Julian Gravatt: Independence is also a state of mind. Colleges already deal with a raft of national targets. We have been pushing against a boundary of that for years. We shall continue to push against boundaries if there is then a raft of local targets on top of those national targets. Ultimately, as public institutions, it is independence for a purpose. Colleges have the independence in order to meet the needs of young people, adults and employers. It is never an either/or situation. A lot of it often ends up being about the details.

  Chairman: Have you ever heard the expression relating to pipers and paying? He who pays the piper calls the tune.

  Q26  Mr. Stuart: If we can go a little more into the detail, do you have concerns about the consequences of separating the funding for the 14 to 19 age group and adults?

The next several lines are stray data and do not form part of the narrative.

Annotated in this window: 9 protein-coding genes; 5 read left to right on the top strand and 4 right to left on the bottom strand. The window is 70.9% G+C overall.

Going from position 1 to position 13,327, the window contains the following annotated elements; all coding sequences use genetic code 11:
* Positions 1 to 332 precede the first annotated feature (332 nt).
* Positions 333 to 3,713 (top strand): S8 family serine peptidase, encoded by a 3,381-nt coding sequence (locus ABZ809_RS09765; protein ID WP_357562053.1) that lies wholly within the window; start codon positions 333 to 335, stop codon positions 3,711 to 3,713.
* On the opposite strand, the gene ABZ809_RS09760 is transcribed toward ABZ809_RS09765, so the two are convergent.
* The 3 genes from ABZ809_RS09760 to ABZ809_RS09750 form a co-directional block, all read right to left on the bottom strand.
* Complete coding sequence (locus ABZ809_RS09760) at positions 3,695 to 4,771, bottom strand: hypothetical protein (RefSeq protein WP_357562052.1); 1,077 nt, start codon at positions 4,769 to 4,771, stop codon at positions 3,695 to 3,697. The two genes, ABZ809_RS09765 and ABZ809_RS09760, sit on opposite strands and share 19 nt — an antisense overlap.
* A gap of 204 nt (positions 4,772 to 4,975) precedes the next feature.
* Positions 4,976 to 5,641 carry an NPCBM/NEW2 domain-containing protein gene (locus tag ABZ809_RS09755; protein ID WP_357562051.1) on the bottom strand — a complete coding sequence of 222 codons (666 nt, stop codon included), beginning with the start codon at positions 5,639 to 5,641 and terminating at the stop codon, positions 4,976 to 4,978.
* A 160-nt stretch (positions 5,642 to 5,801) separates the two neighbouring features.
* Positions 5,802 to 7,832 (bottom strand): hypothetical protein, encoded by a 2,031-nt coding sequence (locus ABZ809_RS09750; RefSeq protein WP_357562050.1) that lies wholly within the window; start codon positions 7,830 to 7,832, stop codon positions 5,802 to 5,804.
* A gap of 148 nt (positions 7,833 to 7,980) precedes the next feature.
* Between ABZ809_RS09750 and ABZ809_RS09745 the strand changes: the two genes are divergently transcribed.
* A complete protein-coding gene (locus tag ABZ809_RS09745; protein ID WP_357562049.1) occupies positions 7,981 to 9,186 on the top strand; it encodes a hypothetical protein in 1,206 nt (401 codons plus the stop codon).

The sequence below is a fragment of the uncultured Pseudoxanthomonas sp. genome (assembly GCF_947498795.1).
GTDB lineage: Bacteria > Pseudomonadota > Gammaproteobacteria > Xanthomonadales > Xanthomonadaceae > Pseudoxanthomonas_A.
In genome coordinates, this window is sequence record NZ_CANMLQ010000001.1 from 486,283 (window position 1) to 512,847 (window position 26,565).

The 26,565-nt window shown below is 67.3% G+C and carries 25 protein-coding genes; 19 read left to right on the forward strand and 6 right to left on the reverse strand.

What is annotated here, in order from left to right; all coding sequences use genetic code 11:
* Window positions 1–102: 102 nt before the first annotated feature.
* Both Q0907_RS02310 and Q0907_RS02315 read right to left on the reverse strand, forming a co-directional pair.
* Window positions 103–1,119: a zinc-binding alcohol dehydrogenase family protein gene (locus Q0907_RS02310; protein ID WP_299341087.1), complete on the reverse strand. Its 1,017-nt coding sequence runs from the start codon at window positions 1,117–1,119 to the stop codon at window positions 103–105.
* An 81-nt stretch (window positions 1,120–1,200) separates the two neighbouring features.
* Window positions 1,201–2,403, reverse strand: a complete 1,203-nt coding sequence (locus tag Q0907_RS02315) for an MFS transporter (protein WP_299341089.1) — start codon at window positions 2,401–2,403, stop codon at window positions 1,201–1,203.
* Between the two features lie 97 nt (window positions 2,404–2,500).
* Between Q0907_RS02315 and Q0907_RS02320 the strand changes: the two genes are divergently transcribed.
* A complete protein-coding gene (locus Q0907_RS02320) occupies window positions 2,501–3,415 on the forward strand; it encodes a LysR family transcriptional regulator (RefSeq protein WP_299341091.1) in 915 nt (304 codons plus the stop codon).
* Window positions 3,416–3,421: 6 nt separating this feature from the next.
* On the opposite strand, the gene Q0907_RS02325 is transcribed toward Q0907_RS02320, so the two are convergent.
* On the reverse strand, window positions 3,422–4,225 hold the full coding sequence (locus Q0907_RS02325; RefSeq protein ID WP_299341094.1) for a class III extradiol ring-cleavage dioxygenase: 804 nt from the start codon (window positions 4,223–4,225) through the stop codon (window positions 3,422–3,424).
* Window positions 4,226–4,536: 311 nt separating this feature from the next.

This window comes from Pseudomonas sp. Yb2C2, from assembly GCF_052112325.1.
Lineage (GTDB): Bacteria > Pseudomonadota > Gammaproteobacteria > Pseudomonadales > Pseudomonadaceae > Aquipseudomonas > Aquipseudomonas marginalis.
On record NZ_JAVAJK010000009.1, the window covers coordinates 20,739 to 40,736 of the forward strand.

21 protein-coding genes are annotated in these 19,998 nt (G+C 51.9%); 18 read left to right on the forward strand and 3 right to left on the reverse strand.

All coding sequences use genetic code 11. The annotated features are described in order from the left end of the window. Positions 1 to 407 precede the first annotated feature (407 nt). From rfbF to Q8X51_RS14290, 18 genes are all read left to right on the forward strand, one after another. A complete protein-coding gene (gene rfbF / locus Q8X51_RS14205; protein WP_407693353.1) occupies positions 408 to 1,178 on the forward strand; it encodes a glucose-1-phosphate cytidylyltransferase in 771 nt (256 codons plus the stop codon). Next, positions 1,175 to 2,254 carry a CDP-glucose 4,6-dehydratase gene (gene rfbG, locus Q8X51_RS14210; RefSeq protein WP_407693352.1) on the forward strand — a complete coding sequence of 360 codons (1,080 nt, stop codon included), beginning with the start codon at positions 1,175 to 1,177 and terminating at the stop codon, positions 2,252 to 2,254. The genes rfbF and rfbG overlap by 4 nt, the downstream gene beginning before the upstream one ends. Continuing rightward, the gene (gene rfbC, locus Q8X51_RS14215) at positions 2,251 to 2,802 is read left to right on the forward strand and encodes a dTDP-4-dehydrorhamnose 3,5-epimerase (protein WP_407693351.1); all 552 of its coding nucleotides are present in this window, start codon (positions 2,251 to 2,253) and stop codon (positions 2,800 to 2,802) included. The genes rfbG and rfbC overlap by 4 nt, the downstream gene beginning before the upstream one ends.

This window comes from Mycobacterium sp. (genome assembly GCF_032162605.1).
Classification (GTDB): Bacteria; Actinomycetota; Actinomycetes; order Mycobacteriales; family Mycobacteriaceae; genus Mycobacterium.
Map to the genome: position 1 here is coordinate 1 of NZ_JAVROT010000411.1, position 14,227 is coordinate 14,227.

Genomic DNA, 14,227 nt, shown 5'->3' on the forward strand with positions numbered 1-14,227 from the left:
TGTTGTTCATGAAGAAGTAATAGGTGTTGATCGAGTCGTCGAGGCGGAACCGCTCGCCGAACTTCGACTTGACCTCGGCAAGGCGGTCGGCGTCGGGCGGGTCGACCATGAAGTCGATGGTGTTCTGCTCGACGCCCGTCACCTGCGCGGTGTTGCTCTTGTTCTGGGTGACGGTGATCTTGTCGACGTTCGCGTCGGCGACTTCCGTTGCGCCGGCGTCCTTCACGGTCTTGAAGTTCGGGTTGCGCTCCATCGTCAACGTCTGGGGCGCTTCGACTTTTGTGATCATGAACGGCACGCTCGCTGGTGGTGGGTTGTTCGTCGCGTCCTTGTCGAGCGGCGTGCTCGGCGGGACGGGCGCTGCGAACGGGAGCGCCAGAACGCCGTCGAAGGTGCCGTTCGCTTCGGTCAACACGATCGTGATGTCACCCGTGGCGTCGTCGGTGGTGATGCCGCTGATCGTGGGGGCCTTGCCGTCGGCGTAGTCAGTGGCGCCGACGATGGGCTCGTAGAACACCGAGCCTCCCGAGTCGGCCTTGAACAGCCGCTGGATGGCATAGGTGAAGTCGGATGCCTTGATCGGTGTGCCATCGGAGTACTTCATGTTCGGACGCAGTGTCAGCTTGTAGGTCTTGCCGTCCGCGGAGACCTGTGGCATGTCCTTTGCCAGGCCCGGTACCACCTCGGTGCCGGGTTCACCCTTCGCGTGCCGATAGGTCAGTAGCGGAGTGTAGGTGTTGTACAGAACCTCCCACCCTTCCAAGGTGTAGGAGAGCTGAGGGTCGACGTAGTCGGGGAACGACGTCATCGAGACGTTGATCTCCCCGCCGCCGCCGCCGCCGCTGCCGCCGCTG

David Croll: Can I come back on your first question? We have been independent since incorporation. I do not think that of the proposals as they stand at the moment. If I felt at all that Derby College was giving up independence and coming under the dead hand, as you put it, of local authorities, I would be fighting tooth and nail. I do not see that necessarily as the case. A higher state of independence is interdependence. We exist within the community, alongside sixth forms and private providers. As college principal, I have serious concerns about the quality of some of the provision that has appeared over the past decade or so in schools. One of the differences is the way that colleges are measured and the way that school sixth-formers are measured. We use the process of success rates, which is basically retention times achievement, giving the success rate. In preparation for the meeting I tried to obtain, from the LSC, the local authority and Connexions, data on the success rates of the schools in the city of Derby and in Derbyshire. Again, back to my comment about lack of transparency; we do not know. At a guess, the reason for that is that school sixth forms use achievement data. That is very good, because you can say that 100% of students entered into an exam achieved. That information does not tell you that 50% dropped out before they got to the end. I believe that when we get to a level playing field, that will expose poor provision that exists in school sixth forms. I believe in a mixed economy. I do not believe in necessary tertiary organisation of the country. I think that colleges have their place, sixth forms have their place and sixth-form colleges have their place. What does not have a place in the locality, as far as I am concerned, is poor provision. Therefore, what goes with the price of coming in—sitting around the table and entering into that strategic dialogue—is that, hopefully, we shall be improving the quality and life chances for all young people, as opposed to just the perceived interests of Derby or whatever FE college.